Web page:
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Refugees: A Crisis or an Opportunity?

by Hakan Sandberg

Few issues have got more attention in Europe than the rapid influx of refugees seeking a safe haven in a new host country. It has toppled governments, changed the whole political landscape in several countries, and made many initially generous and empathic people eventually withdraw and instead lean towards right wing, racial nationalism. But is the refugee crisis really the “mother of all problems”? Have we given those new arrivals a real chance to contribute and be part of adding value to our societies?

If we believe all human beings are created in God’s image, then we also believe all human beings are inherently creative to some degree. This also must include these newcomers to our countries. What if we would focus on bringing that creativity out of them, so that they can flourish and be a blessing to others?

Instead many of our well-intentioned governments make them stand in line, waiting for jobs after first having gone through language and culture training, etc. etc. These are good things but represent a journey that can take years and often leads to a loss of vision and energy. Not all incoming refugees are cut out for this type of process, some have the drive to create a different future for themselves.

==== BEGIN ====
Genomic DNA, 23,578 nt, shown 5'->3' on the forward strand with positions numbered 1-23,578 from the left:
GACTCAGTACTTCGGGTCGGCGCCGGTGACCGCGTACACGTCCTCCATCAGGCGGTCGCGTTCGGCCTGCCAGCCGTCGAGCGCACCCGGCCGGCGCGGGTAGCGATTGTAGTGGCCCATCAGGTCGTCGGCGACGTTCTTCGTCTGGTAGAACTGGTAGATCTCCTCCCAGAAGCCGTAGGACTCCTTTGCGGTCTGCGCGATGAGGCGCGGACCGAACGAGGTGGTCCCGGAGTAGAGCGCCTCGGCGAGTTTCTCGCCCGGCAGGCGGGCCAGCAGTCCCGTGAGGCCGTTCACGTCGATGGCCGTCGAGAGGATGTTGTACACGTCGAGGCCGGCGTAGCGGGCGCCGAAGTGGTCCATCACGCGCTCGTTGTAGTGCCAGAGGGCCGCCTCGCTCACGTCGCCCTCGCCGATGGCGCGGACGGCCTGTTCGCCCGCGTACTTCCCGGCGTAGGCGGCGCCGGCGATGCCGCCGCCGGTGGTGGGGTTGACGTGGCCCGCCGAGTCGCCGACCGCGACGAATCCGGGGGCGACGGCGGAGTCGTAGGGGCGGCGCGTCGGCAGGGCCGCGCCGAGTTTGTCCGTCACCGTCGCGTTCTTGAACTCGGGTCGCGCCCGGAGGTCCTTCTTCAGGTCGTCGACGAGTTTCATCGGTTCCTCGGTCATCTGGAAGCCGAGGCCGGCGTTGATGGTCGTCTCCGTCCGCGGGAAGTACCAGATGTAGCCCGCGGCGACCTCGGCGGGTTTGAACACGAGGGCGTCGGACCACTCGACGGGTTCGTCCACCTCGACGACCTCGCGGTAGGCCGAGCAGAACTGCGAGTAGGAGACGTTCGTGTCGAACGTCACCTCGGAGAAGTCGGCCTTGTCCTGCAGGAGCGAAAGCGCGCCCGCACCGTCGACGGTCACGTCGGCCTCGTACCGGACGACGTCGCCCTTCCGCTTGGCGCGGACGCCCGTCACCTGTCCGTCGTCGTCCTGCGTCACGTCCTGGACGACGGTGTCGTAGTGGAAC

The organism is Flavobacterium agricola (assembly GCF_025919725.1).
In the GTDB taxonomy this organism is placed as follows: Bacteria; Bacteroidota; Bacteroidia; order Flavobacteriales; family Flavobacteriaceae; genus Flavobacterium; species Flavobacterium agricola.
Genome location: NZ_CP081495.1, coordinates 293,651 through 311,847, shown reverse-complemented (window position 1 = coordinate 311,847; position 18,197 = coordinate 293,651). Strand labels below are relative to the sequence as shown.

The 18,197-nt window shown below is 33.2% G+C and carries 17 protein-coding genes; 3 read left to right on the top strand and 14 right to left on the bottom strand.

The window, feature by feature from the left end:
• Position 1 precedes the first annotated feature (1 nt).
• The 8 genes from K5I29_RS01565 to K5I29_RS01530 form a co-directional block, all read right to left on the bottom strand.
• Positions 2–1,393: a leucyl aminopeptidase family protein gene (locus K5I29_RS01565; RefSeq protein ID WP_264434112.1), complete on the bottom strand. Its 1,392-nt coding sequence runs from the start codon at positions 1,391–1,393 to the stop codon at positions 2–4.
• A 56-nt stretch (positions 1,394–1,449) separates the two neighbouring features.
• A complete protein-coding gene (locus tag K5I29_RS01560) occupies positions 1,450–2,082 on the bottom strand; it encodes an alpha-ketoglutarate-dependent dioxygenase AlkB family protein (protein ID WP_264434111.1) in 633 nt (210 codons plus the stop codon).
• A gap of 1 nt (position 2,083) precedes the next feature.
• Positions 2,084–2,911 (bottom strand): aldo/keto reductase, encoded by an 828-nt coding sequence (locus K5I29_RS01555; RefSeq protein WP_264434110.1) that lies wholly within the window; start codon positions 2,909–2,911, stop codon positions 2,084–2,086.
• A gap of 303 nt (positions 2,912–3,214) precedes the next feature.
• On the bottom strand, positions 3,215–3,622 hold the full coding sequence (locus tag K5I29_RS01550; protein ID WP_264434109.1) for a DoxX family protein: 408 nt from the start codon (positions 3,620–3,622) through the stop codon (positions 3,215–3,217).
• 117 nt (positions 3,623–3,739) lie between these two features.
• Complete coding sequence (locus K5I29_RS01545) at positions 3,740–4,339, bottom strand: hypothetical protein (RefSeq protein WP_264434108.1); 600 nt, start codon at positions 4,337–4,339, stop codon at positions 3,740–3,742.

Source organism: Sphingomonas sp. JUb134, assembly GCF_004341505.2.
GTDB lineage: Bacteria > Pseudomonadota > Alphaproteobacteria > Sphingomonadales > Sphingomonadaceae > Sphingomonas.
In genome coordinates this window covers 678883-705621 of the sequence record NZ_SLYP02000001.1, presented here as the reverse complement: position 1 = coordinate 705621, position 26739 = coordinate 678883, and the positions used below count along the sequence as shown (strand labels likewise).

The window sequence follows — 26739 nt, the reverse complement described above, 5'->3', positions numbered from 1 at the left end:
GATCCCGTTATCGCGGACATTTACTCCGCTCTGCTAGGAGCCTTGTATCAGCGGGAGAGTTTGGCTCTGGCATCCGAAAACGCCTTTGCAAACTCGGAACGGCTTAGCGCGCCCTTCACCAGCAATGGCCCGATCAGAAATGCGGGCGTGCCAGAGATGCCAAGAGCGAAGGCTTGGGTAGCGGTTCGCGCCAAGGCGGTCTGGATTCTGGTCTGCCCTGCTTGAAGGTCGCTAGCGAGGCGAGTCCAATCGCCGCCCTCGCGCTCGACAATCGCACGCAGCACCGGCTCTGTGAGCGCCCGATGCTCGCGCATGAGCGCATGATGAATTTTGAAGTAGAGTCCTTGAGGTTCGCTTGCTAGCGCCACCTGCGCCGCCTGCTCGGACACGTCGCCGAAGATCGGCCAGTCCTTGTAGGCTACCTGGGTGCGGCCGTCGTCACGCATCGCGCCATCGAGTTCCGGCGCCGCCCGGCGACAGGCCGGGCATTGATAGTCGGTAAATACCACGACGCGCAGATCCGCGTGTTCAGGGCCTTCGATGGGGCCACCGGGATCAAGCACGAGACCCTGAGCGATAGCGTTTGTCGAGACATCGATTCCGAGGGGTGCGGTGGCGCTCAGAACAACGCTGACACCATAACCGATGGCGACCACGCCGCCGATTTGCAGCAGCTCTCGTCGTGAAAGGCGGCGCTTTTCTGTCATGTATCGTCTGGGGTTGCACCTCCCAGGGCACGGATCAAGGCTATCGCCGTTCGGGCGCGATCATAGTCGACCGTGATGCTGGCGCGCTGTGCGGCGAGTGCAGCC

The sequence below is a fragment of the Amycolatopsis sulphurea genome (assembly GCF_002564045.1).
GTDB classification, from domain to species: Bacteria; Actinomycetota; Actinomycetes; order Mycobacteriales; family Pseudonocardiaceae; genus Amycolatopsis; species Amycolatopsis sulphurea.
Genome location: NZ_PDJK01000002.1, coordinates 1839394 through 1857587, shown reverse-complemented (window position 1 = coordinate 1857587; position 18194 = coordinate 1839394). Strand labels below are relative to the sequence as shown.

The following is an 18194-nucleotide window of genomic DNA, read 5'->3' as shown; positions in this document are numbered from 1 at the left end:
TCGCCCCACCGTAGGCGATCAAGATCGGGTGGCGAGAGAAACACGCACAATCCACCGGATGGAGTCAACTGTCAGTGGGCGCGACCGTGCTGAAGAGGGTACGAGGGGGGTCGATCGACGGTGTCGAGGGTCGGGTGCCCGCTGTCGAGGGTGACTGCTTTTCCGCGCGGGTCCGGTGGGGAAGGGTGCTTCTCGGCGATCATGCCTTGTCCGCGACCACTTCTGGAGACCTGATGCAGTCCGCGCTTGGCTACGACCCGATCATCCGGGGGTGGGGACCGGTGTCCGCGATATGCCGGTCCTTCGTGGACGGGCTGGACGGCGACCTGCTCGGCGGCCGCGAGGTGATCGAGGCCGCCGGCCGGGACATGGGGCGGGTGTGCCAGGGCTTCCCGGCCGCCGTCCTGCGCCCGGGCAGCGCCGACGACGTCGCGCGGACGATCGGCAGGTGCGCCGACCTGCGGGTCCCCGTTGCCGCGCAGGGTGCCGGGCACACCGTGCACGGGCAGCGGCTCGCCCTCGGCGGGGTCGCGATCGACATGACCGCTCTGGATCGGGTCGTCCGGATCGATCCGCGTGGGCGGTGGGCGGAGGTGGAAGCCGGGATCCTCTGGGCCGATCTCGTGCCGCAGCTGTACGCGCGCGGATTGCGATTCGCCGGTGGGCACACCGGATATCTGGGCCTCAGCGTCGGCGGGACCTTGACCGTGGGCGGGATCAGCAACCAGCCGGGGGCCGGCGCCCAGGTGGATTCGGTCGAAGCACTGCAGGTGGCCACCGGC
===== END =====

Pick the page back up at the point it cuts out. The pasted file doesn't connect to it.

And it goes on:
From Crisis to Opportunity

If we are realistic about it, migrant flows are not going disappear. Conflicts have always been there in different regions at one time or another, and they are not likely to end. Many experts are also pointing at a new reason for migration coming in the future, namely climate migrants, people who have lost everything due to the global warming and rising water levels around coastlands.